only did we expand on what we learned in
class, we also got to know class members on a
personal basis. We got a chance to read each
other's writings, and by doing so, we, at
least I feel, that we got a better
understanding of where the writings came
from. If we are this comfortable with our
group members it seems to be easier to write
about such things. (9/20) We always have the
same groups so it is a very personal
experience. .When we are in our groups,
we get a chance to learn on our own, practice
what we have learned, and we do this on our
own. We still have the instructor to fall
56


back on, but she makes us do it on our on.
(10/4) All I have to say is thank God for
our groups in this class, because other wise
I might not make it through. (11/8) I had
started to write a paper on Trust. I was
about 1/2 done, frustrated because I didn't
want to write about it, couldn't think of
anything to write. My group read it, said it
was good, gave me some ideas. My teacher
read it, said it was a good topic, and ideas
just flowed.
Summary and Analysis of Data
The enrollment data and the supporting literature
have demonstrated that female re-entry students are a
significant sub-group of community college students.
The research of Margaret Culley (68) and Carol DeRuiter
(54), cited earlier, document certain characteristics
of this sub-group, and the journal entries of students
involved in this study confirm those observations.
Among the characteristics noted by Culley and DeRuiter
are a high level of motivation, fear of returning to
school, concern about "fitting in" with younger
students, multiple conflicting demands on time,
personal problems that interfere with school,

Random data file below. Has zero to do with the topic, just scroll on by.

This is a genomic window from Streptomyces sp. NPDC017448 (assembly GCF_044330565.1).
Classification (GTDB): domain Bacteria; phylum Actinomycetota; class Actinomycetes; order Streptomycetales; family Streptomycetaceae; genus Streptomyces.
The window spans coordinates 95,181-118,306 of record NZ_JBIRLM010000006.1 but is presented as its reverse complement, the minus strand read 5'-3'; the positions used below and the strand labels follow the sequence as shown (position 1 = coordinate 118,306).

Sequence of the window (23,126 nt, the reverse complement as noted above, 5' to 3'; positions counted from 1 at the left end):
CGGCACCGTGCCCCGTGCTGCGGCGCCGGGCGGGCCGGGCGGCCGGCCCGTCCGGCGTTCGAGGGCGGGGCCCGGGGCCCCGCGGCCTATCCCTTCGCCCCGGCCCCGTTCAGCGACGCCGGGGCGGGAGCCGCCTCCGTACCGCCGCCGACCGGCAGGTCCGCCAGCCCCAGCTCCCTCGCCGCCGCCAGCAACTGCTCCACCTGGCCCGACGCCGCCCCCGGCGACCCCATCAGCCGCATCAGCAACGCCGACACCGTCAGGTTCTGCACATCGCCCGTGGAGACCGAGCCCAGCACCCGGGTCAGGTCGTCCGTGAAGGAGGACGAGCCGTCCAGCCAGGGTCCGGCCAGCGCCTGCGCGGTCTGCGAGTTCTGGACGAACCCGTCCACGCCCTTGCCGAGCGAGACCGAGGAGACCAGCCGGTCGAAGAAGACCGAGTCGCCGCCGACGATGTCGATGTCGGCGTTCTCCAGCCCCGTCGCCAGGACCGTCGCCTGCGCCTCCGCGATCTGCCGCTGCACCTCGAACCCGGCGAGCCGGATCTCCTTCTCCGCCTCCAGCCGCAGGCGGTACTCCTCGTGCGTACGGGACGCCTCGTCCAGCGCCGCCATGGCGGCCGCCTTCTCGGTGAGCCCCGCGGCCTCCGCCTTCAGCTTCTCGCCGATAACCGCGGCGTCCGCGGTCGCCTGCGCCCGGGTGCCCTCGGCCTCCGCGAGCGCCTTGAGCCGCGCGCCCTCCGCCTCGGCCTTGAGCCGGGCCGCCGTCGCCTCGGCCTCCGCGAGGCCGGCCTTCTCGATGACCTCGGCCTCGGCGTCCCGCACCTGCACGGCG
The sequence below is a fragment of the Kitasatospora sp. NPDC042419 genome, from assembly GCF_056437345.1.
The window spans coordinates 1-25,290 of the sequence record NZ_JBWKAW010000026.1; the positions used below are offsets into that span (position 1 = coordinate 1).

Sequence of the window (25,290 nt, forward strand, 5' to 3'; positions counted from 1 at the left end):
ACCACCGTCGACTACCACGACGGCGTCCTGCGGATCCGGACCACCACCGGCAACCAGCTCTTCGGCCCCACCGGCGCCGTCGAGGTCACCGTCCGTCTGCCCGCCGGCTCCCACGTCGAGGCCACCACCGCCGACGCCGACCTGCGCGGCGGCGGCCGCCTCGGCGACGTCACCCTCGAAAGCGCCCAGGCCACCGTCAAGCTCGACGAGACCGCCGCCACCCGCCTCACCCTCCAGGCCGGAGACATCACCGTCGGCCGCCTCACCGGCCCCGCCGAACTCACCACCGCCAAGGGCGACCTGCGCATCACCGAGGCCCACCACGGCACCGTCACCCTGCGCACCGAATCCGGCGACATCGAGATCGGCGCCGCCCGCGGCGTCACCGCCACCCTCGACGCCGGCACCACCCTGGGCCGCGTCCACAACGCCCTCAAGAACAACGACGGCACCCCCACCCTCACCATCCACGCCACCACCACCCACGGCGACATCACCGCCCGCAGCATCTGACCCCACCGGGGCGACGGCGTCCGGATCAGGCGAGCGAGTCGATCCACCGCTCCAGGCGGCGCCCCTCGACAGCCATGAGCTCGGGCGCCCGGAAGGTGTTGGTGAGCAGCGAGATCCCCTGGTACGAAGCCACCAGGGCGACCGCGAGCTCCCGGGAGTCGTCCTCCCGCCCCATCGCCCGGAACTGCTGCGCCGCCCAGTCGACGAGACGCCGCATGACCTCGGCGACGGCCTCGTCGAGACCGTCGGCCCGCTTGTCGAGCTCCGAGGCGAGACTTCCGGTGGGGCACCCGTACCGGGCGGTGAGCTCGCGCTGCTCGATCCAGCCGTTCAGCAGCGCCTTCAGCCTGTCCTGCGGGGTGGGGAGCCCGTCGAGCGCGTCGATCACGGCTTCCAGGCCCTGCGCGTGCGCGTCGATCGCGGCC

insecurity about the ability to succeed, and the desire
to establish a meaningful relationship with the
instructor. These factors, singly or in combination,
have an influence on writing anxiety, which the women
57


in the study have attributed to previous poor
experiences in writing classes, low self-esteem,
excessive concern for correctness, and meeting the real
or imagined expectations of the instructor and the
requirements of class assignments.
Highly-motivated students often set high, even
unrealistic, goals and expectations. Evidence of this
is the number of student journal entries that referred
to the desire to earn an "A" in the class. At the same
time, some of the students expressed doubts about
whether they could meet the goals they had set. This
conflict between the closely related concepts of desire
and doubt is the first point at which anxiety may
arise. If the student does do well, the anxiety may
decrease. On the other hand, if the students receive a
lower grade, they see their expectations being dashed
and the level of anxiety will increase. This concern
is often amplified by a perception that the instructor
has the same expectations as the student. In the case
of students in English 100, this becomes an even more
important issue because the students who will have to
take freshman composition are aware that the reason
they are in this class is that they did not meet the
58


standards for that course and, in their minds, they
have already failed to meet one set of standards.
Collaborative writing response groups can deal
effectively with this issue in several different ways.
In pre-writing workshops, students can help each other
find appropriate and fruitful topics about which to
write. This alone can contribute significantly to
anxiety reduction, as evidenced by the number of
students who said that one of their greatest problems
was finding a topic. During revision workshops,